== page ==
# Solids

## Explore various aspects of solid geometry. Examine platonic solids and why there are a finite number of them. Investigate nets and cross-sections for solids as a way of establishing the relationships between two–dimensional and three–dimensional geometry.

### In This Session

Part A: Platonic Solids  Part B: Nets  Part C: Cross Sections  Homework

In this session, you will build solids, including Platonic solids, in order to explore some of their properties. By creating and manipulating these solids, you will develop a deeper sense of some of the geometric relationships between them.

For information on required and/or optional materials for this session, see Note 1.

### Learning Objectives

In this session, you will do the following:

• Learn about various aspects of solid geometry
• Explore Platonic solids and why there is a finite number of them
• Examine two-dimensional properties of three-dimensional figures such as nets and cross sections

### Previously Introduced

Congruent: Two figures are congruent if all corresponding lengths are the same, and if all corresponding angles have the same measure. Colloquially, we say they “are the same size and shape,” though they may have different orientation. (One might be rotated or flipped compared to the other.)

Regular Polygon: A regular polygon has sides that are all the same length and angles that are all the same size.

Vertex: A vertex is the point where two sides of a polygon meet.

### New in This Session

Cross Section: A cross section is the face you get when you make one slice through an object.

Edge: An edge is a line segment where two faces intersect.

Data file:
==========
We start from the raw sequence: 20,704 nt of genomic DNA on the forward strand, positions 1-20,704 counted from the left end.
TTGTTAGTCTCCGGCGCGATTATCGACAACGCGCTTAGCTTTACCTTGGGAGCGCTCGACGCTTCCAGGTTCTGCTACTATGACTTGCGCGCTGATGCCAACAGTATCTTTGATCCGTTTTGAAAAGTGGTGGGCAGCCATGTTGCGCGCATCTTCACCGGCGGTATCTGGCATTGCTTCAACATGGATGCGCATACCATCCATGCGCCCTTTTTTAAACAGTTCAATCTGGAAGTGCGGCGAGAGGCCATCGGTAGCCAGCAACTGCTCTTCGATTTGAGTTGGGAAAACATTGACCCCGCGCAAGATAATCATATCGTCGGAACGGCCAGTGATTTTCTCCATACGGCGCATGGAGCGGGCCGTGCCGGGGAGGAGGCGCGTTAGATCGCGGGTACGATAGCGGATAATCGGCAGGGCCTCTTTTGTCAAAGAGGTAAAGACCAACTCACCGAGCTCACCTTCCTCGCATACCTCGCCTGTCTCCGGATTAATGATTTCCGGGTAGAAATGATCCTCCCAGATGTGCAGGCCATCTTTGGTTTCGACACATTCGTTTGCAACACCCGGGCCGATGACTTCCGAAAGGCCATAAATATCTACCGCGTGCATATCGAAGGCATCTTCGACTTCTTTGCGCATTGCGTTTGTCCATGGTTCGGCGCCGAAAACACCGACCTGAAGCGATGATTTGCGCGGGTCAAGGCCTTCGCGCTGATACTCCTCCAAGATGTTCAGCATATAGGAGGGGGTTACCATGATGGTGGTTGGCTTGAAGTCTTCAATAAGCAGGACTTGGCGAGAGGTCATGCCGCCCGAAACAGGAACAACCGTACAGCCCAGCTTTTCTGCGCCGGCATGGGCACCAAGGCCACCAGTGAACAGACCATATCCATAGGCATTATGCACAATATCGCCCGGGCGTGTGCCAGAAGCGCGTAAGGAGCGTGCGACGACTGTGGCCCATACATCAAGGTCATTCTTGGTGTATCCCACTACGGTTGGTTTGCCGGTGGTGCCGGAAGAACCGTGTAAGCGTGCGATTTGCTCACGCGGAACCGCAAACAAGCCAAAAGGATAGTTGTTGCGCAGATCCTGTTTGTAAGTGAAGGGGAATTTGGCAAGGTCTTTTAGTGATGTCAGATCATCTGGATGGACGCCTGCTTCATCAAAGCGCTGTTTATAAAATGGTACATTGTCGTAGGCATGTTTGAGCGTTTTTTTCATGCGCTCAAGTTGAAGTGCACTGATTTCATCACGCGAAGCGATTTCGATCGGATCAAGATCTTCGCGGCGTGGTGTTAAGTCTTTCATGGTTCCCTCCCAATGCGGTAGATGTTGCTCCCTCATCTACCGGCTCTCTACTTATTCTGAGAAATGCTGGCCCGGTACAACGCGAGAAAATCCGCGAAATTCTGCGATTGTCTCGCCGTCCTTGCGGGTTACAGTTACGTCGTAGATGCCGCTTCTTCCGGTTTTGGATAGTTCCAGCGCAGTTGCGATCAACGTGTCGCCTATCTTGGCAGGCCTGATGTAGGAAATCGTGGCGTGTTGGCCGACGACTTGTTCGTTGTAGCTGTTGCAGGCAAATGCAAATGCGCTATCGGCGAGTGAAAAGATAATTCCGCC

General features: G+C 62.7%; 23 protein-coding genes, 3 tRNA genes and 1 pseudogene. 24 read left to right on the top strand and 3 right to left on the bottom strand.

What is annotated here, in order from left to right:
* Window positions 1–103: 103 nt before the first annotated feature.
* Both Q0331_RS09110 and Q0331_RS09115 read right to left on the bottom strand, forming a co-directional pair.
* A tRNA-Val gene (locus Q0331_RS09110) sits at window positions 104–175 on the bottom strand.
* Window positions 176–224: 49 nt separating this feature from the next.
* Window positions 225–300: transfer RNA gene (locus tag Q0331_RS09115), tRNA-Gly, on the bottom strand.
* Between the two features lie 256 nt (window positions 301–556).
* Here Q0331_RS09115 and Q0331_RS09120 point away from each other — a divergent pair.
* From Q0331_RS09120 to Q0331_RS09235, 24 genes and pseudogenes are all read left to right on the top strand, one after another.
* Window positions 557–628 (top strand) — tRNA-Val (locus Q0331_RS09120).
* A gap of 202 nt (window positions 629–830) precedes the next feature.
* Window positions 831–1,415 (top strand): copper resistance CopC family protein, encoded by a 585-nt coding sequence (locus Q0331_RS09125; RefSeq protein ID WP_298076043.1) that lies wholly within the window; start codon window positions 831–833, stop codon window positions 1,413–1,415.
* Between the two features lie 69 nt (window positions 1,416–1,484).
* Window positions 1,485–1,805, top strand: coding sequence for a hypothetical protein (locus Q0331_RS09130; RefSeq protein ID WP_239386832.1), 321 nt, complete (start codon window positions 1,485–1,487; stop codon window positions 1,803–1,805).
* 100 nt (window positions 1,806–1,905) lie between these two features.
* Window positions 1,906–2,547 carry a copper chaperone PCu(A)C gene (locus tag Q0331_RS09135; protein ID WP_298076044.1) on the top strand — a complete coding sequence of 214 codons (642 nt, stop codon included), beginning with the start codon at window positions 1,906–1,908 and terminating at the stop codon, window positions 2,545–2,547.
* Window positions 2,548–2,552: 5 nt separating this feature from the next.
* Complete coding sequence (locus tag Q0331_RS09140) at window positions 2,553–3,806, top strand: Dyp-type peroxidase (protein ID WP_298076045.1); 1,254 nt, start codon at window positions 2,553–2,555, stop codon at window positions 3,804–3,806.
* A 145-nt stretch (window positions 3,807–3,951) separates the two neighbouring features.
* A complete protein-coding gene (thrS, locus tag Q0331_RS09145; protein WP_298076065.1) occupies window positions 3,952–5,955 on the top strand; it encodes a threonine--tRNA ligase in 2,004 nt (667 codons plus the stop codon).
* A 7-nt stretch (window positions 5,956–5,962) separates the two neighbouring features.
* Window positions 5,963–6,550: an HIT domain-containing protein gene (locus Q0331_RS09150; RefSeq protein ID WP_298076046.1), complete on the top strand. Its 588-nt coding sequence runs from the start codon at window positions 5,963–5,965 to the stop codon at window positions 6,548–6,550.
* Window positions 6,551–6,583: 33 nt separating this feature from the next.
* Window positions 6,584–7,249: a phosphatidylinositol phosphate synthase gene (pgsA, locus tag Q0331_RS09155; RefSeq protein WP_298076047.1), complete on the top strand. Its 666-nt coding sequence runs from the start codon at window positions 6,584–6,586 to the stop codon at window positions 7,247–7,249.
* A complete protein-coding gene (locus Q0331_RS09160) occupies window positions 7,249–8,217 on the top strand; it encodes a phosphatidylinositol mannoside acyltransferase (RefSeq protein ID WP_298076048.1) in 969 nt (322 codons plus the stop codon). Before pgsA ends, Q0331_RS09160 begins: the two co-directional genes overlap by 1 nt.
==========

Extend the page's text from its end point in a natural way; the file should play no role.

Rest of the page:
Face: A face is a polygon by which a solid object is bound. For example, a cube has six faces. Each face is a square.

Net: A net is a two-dimensional representation of a three-dimensional object.

Platonic Solid: A Platonic solid is a solid such that all of its faces are congruent regular polygons and the same number of regular polygons meet at each vertex.

Polyhedron: A polyhedron is a closed three-dimensional figure. All of the faces are made up of polygons.

### Note 1

Materials Needed:

• Polydrons or other snap-together regular polygons
• clay
• dental floss or piano wire
• molds for a cube, tetrahedron, cylinder, cone, and sphere (optional)
• a party hat
• scissors

### Polydrons

You can purchase Polydrons from the following source:

Polydron International Limited
Tel: 0044 (0)1285 770055
Fax: 0044 (0)1285 770171
http://www.polydron.com

An alternative to purchasing Polydrons is to make cutouts of regular polygons from stiff paper or poster board and use tape to attach them. Each individual working alone or pair of participants will need at least 32 triangles, 12 pentagons, six squares, and three hexagons, but it’s helpful if each pair has extra sets of each kind of polygon.